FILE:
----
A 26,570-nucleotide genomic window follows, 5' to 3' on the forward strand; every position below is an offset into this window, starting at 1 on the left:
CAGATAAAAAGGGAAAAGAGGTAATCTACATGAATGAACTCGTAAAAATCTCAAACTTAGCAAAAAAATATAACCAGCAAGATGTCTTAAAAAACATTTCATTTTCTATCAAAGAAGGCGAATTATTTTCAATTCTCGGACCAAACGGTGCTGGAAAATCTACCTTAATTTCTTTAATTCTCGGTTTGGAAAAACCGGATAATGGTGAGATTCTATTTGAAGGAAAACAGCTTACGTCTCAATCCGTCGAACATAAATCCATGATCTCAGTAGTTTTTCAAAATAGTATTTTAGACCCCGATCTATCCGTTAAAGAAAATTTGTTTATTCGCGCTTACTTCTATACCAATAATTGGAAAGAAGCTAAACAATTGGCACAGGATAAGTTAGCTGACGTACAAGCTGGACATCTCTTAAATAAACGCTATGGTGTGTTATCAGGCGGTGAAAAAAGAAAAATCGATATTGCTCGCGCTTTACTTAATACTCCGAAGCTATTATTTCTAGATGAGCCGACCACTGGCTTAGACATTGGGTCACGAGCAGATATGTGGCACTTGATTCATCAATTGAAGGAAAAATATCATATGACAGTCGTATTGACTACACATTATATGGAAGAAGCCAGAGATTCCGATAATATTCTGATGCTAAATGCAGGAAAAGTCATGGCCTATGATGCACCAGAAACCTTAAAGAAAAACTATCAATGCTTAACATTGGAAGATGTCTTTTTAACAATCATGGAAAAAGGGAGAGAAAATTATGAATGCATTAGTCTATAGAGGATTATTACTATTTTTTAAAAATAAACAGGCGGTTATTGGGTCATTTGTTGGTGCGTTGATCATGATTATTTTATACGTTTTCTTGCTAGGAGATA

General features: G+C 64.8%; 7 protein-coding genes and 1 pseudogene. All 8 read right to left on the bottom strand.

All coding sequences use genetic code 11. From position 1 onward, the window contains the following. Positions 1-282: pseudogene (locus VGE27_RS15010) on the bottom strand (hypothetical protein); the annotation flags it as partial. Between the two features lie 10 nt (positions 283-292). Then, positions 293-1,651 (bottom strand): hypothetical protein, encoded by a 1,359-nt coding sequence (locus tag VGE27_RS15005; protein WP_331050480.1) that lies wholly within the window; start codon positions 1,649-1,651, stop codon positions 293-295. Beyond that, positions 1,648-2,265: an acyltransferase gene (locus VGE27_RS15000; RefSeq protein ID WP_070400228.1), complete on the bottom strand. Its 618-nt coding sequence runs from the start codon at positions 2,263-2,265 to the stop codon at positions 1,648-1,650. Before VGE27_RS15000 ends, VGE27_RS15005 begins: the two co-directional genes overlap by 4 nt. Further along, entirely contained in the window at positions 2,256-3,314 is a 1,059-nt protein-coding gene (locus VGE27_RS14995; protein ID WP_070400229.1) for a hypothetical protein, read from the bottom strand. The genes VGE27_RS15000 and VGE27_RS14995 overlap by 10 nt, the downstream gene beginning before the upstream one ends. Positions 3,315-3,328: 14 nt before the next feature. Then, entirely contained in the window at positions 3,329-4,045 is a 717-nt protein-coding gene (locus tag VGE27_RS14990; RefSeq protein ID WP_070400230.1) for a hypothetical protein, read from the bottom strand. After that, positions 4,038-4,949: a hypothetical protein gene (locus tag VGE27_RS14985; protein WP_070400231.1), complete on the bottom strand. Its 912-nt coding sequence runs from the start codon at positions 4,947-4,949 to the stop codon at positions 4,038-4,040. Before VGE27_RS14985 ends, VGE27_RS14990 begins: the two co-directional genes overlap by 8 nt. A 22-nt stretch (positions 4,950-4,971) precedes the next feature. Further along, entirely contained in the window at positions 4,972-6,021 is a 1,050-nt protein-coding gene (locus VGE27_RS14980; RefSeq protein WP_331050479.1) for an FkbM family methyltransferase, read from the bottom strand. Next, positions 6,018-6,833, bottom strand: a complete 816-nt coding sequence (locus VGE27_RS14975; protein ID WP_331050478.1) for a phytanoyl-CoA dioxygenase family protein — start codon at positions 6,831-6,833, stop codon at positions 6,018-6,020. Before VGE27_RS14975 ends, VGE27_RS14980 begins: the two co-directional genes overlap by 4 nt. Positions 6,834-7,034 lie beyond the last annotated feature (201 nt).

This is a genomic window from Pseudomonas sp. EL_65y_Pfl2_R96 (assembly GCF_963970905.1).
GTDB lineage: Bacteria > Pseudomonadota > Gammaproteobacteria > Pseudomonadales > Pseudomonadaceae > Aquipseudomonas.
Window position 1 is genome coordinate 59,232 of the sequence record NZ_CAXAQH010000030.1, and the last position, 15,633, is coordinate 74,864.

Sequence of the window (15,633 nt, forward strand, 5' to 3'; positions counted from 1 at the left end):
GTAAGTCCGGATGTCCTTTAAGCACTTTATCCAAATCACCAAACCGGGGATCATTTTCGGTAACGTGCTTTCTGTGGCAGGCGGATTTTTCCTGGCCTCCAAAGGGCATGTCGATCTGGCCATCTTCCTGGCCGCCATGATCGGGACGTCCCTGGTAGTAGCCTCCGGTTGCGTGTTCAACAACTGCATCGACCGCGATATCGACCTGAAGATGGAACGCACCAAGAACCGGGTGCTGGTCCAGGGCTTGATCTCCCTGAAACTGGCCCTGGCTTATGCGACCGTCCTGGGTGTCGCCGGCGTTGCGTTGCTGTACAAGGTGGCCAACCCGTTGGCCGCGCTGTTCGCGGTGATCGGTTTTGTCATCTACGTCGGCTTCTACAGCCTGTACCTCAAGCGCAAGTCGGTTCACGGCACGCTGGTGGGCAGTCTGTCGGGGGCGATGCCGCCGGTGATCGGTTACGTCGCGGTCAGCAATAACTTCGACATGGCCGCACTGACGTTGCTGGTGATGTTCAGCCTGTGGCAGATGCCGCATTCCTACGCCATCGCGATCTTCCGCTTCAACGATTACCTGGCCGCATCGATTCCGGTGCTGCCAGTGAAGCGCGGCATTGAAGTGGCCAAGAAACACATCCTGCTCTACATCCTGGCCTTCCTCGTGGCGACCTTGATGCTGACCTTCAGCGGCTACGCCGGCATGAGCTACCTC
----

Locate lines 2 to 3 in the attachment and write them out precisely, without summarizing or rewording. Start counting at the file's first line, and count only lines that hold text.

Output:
CAGATAAAAAGGGAAAAGAGGTAATCTACATGAATGAACTCGTAAAAATCTCAAACTTAGCAAAAAAATATAACCAGCAAGATGTCTTAAAAAACATTTCATTTTCTATCAAAGAAGGCGAATTATTTTCAATTCTCGGACCAAACGGTGCTGGAAAATCTACCTTAATTTCTTTAATTCTCGGTTTGGAAAAACCGGATAATGGTGAGATTCTATTTGAAGGAAAACAGCTTACGTCTCAATCCGTCGAACATAAATCCATGATCTCAGTAGTTTTTCAAAATAGTATTTTAGACCCCGATCTATCCGTTAAAGAAAATTTGTTTATTCGCGCTTACTTCTATACCAATAATTGGAAAGAAGCTAAACAATTGGCACAGGATAAGTTAGCTGACGTACAAGCTGGACATCTCTTAAATAAACGCTATGGTGTGTTATCAGGCGGTGAAAAAAGAAAAATCGATATTGCTCGCGCTTTACTTAATACTCCGAAGCTATTATTTCTAGATGAGCCGACCACTGGCTTAGACATTGGGTCACGAGCAGATATGTGGCACTTGATTCATCAATTGAAGGAAAAATATCATATGACAGTCGTATTGACTACACATTATATGGAAGAAGCCAGAGATTCCGATAATATTCTGATGCTAAATGCAGGAAAAGTCATGGCCTATGATGCACCAGAAACCTTAAAGAAAAACTATCAATGCTTAACATTGGAAGATGTCTTTTTAACAATCATGGAAAAAGGGAGAGAAAATTATGAATGCATTAGTCTATAGAGGATTATTACTATTTTTTAAAAATAAACAGGCGGTTATTGGGTCATTTGTTGGTGCGTTGATCATGATTATTTTATACGTTTTCTTGCTAGGAGATA

General features: G+C 64.8%; 7 protein-coding genes and 1 pseudogene. All 8 read right to left on the bottom strand.